“You like hanging out with the people important to you and having fun? Well, how about a stranger calling you a fag and disparaging your mother for 20 minutes? THEY SAID IT COULDN’T BE DONE.”
Pinball gave that back to me, to a degree. Playing Roller Disco while my friend watches, sipping a coke, nodding along and making small talk about our partners. That means so much to me. I thought I’d never have that back again.
Dead men tell no tales. When I come back to the Black Knight machine next week, it won’t have an add-on, a “new episode” with transphobic humor that makes me re-evaluate my love and time spent on the machine.
Daniel Okrent, the founder/inventor of fantasy baseball, said that “there is nothing more interesting to you than your team, and nothing more boring to another person than your team.” I hope against hope that he is conscientious enough about social justice to realize how much that would resonate with me.
Gender and sexual identity, this thing we could all have our life made forfeit, involuntarily, at any time, for having, when it offends someone’s taste or politics, bores me to tears.
I like to wear dresses and kiss on pretty people. Sometimes they identify as women. Sometimes they don’t. I like to be called Mommy and spank people and then let them lick the spoon. I want to meet with other people who feel this way and talk about it. I want to engage in play. I want to trace magic circles.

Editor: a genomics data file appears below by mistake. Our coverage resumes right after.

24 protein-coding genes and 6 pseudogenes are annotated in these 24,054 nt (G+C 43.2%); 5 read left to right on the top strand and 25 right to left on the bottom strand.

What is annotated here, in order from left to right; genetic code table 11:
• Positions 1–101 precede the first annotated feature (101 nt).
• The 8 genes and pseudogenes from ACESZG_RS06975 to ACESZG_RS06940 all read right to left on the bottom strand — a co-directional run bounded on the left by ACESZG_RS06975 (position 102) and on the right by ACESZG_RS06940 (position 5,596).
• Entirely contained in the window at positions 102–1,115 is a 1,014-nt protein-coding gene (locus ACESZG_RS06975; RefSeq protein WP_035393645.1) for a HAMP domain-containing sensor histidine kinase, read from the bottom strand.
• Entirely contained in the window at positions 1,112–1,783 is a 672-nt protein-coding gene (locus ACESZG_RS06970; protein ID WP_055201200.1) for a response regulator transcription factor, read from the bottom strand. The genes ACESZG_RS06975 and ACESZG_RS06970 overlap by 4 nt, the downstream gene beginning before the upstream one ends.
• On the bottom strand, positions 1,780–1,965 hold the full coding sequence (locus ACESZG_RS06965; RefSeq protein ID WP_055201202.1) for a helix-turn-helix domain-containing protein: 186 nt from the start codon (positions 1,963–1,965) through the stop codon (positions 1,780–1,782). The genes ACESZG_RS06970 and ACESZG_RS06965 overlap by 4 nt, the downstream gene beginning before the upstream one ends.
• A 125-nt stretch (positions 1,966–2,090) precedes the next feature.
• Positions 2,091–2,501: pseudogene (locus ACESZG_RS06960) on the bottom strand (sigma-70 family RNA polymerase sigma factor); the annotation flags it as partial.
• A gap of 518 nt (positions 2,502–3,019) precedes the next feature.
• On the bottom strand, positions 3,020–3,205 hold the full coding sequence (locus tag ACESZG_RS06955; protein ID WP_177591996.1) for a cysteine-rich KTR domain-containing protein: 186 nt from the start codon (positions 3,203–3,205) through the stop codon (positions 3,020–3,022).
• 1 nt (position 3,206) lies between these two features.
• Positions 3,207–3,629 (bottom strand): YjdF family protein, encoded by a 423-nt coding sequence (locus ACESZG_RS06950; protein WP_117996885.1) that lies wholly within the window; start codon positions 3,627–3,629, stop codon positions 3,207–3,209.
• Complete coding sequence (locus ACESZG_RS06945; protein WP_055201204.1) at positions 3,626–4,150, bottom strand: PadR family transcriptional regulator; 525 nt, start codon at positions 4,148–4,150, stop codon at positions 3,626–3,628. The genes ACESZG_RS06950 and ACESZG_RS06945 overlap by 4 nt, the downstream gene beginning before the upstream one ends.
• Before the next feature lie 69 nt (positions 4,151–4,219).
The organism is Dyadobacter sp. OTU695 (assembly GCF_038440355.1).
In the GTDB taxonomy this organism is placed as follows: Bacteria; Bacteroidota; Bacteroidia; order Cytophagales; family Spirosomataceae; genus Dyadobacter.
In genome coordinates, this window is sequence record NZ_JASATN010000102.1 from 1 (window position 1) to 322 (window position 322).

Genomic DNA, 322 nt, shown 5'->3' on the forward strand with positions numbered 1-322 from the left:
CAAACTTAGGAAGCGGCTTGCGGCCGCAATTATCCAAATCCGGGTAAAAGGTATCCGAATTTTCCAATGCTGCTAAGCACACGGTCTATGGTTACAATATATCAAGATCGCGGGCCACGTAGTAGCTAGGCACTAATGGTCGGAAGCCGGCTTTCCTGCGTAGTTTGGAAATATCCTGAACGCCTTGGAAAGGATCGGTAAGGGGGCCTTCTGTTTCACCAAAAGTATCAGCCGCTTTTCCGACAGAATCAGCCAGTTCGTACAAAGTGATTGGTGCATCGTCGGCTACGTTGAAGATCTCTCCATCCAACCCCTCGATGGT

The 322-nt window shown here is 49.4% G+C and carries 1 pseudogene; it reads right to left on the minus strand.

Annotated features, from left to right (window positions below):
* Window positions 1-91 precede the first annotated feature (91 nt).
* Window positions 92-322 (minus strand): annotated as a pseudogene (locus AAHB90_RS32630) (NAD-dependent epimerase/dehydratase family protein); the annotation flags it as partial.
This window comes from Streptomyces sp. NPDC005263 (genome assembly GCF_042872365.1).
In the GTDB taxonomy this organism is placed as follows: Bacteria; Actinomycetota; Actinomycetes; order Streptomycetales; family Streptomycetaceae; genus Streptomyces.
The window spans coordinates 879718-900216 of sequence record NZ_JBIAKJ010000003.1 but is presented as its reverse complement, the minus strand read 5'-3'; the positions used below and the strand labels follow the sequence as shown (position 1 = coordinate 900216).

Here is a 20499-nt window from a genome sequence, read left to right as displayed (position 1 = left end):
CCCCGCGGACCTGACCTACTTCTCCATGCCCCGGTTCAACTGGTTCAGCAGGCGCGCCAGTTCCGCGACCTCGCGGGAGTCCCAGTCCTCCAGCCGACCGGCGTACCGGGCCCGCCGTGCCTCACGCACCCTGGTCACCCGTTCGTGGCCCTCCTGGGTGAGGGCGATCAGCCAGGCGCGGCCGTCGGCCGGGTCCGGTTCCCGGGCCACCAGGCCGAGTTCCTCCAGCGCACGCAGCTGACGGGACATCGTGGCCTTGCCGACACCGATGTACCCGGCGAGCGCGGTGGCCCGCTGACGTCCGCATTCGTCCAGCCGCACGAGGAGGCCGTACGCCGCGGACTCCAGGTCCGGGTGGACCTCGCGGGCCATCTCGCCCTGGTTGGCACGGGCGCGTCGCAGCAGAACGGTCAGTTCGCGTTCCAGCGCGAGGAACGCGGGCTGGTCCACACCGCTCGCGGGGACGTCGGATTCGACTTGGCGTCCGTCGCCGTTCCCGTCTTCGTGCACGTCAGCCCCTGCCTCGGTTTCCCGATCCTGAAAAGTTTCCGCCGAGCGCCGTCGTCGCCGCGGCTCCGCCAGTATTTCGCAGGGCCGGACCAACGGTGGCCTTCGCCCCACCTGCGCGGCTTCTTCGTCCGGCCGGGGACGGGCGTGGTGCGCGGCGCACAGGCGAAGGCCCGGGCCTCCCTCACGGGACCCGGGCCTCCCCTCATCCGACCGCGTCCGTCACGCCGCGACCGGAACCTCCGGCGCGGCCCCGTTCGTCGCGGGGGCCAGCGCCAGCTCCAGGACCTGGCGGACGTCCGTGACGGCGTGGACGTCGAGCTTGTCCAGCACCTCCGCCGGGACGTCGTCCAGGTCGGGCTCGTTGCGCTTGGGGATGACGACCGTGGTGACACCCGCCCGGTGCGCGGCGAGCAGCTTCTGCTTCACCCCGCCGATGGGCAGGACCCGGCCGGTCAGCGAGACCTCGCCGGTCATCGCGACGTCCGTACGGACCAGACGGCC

That, to me, is community. Listening to your tired, rehearsed tirade on why “person” should be spelled with a y and how binary trans women are oppressing FAAB genderqueer people by insisting we belong in women’s spaces too is not community. It’s boring. I lack the emotional bandwidth at this point in my life to feel any other way about it.
I’m old. Like this Addams Family machine. Just let me have this moment to console and confide with it. We’re both old and overlooked by a society overtaken by a cult of youth and Web 2.0. But we’re loved, and have a lot of love and fun and joy to give.
The Addams Family machine is the first pinball I ever played, back in Phoenix, Arizona, in the single digit years. I know the layout of this machine better than I know most of my friends and maybe some of my partners.